In recent decades, these fights have unfolded mostly locally, with challenges to specific books at individual libraries. Those fights are clearly intensifying: On Monday, the American Library Association reported
that in 2021 it had recorded 729 such efforts to ban books at school or public libraries, the most since it began cataloging these efforts in 2000. The most-challenged books, the group reported, were from Black or LGBTQ authors or centered on characters from those communities.
But this struggle is also expanding to a new level, with multiplying red-state efforts to create statewide policies designed to lead to the removal of more books. In Texas, for instance, Republican Gov. Greg Abbott is pressuring school boards to remove what he calls “pornography” from school libraries. Abbott’s letter followed a more detailed complaint from a Republican state legislator who sent districts a letter inquiring about the presence of 850 books, including several by prominent Black or LGBTQ authors.
In Florida, DeSantis signed a bill late last month that requires school libraries to post more information about their collections and seek community input on materials they acquire. Most importantly, the new law requires the state Department of Education to collect and publish a report on which books have been removed in any district across the state.
At the bill-signing ceremony, DeSantis said these provisions would ensure that students are exposed only to age-appropriate books. The new measures will increase schools’ “ability to choose what is appropriate for different age groups,” he argued. “Parents are going to have the ability to have their voices heard.”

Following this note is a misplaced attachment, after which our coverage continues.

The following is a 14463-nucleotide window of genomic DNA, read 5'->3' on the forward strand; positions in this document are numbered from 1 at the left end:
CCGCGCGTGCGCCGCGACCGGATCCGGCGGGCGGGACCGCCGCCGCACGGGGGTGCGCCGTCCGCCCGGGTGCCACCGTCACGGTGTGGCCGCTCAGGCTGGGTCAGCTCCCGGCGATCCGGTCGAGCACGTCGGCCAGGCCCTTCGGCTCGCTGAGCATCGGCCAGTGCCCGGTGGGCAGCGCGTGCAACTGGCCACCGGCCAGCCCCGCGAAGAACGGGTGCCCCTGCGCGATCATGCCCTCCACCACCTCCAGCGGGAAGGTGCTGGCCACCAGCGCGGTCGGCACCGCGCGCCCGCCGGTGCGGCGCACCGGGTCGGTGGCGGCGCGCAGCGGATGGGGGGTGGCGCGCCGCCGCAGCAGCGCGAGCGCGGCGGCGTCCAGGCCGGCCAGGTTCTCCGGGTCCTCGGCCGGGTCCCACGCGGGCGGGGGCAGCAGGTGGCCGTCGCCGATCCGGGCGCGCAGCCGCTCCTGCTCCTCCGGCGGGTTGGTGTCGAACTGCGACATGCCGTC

But opponents of the legislation say the requirement for the state Education Department to publish a list of books removed in any district provides a road map for critics to demand the removal of such books in all districts.
Florida, as is the case with many of the cultural flashpoints now dominating red-state legislatures, has moved fastest and furthest. But Georgia’s Republican-controlled legislature last week passed its own bill
facilitating challenges to books in school libraries; measures targeting school libraries have also passed one chamber in the GOP-controlled legislatures in Kansas and Tennessee, though they face uncertain prospects of final approval. Similarly motivated bills have surfaced in Nebraska and Oklahoma as well.
In another escalation to the book wars, red state proposals are now emerging to ease the removal of books even in public libraries serving the adult, as well as the youth, population. These proposals generally would strip away the protection for librarians (and educators) from state obscenity laws, allowing officials to criminally charge librarians if they stock materials that a prosecutor considers obscene.
Republican legislators have introduced bills to eliminate those protections in more than half a dozen states, according to the American Library Association’s tracking. None have yet passed into law, though one has cleared the state House in Idaho